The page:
CONTEXT context;
    		context.ContextFlags = CONTEXT_CONTROL;
    		if (!GetThreadContext(hThread, &context))
    		{
    			printf("ERROR: GetThreadContext failed.\r\n");
    			return 1;
    		}
    
    		if (savedEsp != 0 && prevEsp != 0 && context.Esp > savedEsp)
    		{
    			if (context.Esp <= prevEsp)
    			{
    				printf("Stale ESP\tContext ESP: 0x%x\tSaved ESP: 0x%x\tPrevious ESP: 0x%x\r\n", context.Esp, savedEsp, prevEsp);
    			}
    			else
    			{
    				printf("ERROR: Unknown ESP.\r\n");
    				return 1;
    			}
    		}
    
    		if (ResumeThread(hThread) == -1)
    		{
    			printf("ERROR: ResumeThread failed.\r\n");
    			return 1;
    		}
    
    		SwitchToThread();
    	}
    
    	return 0;
    }

    • Edited by Kornel Pal Tuesday, January 5, 2016 4:50 PM
    Monday, January 4, 2016 6:20 AM

All replies

  • Hi Kornel,

    I would help you to find some senior engineer help with this question.

    Thanks for your understanding and it might take few days, please also be patient.

    --James


    We are trying to better understand customer views on social support experience, so your participation in this interview project would be greatly appreciated if you have time. Thanks for helping make community forums a great place.
    Click HERE to participate the survey.

    Tuesday, January 5, 2016 6:19 AM
    Moderator
  • Hi James,

    Thank you for taking care of my issue.

    Please let me know if you need more information.

    Best Regards,
    Kornel

    Monday, January 18, 2016 8:47 AM
  • Hi.

    Yes, we are aware of the condition. You can overcome this issue by utilizing the CONTEXT_EXCEPTION_REQUEST and making sure the response has CONTEXT_EXCEPTION_REPORTING set and both CONTEXT_EXCEPTION_ACTIVE and CONTEXT_SERVICE_ACTIVE not set.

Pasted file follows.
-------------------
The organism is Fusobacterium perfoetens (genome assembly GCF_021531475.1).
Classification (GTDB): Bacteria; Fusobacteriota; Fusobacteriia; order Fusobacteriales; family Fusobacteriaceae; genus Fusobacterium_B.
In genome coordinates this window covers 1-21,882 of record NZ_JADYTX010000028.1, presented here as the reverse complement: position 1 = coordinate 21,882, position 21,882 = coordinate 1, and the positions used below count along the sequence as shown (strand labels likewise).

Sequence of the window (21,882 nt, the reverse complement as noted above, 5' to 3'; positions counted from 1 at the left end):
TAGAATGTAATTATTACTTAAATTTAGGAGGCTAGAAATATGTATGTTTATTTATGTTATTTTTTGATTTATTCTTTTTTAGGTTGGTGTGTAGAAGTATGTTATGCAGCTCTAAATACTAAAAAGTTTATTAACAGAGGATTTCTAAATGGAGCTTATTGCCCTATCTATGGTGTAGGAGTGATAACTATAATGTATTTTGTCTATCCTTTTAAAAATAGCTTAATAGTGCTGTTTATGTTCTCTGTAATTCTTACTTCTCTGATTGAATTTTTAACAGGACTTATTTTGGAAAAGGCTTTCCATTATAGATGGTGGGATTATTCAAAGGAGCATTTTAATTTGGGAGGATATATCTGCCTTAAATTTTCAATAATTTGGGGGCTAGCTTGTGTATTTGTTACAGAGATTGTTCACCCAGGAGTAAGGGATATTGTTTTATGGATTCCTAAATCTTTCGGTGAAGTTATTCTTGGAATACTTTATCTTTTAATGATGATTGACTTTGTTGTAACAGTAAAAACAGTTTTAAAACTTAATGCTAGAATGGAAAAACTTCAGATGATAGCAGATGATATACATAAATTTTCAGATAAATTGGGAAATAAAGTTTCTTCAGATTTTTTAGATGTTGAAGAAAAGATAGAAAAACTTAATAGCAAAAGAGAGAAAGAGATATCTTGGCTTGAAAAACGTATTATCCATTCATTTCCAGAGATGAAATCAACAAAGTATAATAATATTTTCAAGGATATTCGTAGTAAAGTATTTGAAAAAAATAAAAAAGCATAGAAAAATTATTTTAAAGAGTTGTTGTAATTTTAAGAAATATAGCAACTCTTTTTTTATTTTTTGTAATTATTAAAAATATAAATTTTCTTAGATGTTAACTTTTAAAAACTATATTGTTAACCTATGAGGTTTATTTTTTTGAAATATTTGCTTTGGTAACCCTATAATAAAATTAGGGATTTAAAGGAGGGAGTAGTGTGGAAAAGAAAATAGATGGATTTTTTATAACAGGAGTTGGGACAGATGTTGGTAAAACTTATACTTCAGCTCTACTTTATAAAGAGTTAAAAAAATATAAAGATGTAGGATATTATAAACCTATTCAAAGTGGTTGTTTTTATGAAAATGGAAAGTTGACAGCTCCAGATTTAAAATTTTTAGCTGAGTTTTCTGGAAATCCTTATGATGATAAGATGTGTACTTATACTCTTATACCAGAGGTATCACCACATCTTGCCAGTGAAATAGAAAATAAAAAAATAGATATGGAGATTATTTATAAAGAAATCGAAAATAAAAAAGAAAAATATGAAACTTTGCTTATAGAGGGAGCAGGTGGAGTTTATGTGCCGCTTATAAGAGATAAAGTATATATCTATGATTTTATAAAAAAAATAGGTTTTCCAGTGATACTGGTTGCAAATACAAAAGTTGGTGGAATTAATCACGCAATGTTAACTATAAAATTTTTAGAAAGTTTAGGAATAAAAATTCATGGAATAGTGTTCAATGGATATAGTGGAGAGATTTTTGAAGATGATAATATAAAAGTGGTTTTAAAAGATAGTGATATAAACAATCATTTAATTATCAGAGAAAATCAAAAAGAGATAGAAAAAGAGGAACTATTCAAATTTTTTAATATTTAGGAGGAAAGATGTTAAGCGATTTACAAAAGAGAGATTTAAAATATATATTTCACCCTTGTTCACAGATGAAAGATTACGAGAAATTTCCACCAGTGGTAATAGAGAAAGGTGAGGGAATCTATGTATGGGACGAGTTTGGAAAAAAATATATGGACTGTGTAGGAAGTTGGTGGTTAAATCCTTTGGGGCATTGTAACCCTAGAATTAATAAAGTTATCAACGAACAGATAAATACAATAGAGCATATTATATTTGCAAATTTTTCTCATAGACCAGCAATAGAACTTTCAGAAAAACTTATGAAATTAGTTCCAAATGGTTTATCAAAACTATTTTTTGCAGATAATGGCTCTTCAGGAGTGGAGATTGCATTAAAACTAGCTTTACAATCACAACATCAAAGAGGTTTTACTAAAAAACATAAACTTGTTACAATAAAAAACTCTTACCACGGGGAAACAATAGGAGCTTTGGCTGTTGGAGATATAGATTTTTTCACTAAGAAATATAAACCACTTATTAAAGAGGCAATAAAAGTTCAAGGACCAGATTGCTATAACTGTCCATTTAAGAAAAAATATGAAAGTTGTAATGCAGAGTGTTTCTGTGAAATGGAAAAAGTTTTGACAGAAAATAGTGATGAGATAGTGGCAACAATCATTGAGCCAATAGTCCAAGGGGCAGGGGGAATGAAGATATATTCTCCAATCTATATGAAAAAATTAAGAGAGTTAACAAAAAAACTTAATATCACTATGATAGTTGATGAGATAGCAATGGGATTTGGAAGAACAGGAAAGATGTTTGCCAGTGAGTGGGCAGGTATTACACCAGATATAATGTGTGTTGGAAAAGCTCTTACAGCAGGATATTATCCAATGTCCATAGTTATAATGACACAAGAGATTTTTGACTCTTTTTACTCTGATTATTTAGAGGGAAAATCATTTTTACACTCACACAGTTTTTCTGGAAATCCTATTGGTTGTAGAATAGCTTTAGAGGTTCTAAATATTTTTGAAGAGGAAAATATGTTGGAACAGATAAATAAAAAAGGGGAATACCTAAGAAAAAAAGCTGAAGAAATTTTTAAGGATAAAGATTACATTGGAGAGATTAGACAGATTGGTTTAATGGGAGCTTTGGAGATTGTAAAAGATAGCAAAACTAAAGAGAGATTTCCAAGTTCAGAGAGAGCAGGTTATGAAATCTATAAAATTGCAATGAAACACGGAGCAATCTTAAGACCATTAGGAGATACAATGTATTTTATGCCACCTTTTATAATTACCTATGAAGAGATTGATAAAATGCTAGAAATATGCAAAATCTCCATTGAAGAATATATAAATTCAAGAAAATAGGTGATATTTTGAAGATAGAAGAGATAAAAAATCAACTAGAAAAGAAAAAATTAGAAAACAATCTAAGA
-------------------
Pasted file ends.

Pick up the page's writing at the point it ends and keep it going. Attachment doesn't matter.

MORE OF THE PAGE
Cheers.

    Pedro


    PedroT

    Monday, February 8, 2016 11:16 PM
  • Hi Pedro,

    Thank you for your follow up and I appreciate pointing to CONTEXT_EXCEPTION_REQUEST as a workaround.

    While it may be acceptable for a self-contained test case – like the one in my original post – to ignore invalid thread contexts, unfortunately that is not the case for a real world application that is using Boehm GC.

    As I understand, checking for CONTEXT_EXCEPTION_ACTIVE or CONTEXT_SERVICE_ACTIVE enables telling when the thread is executing user-mode code in long mode, executing kernel-mode code or is waiting in kernel-mode. As a performance degrading workaround, the thread could be resumed and suspended again in the hope of capturing a fresh compatibility mode context. Although of these cases only the "executing user-mode code in long mode" case might contain a stale context, the "waiting in kernel-mode" case (like WaitForMultipleObjects or Sleep) is immune to the resume-suspend round trip and thus ruling this out as a feasible workaround. (An alertable wait could be cancelled by an APC but that would alter program behavior and would require all waits to be alertable.)

    A more feasible workaround was to be able to tell when the thread is executing user-mode code in long mode from the other cases or if there was a way to obtain the actual long mode thread context.

    Could you please comment on whether a fix for the race condition in saving compatibility mode context is planned to enable backward compatibility with the x86 version.

    Thank you.

    Best Regards,
    Kornel

    Thursday, February 11, 2016 8:44 PM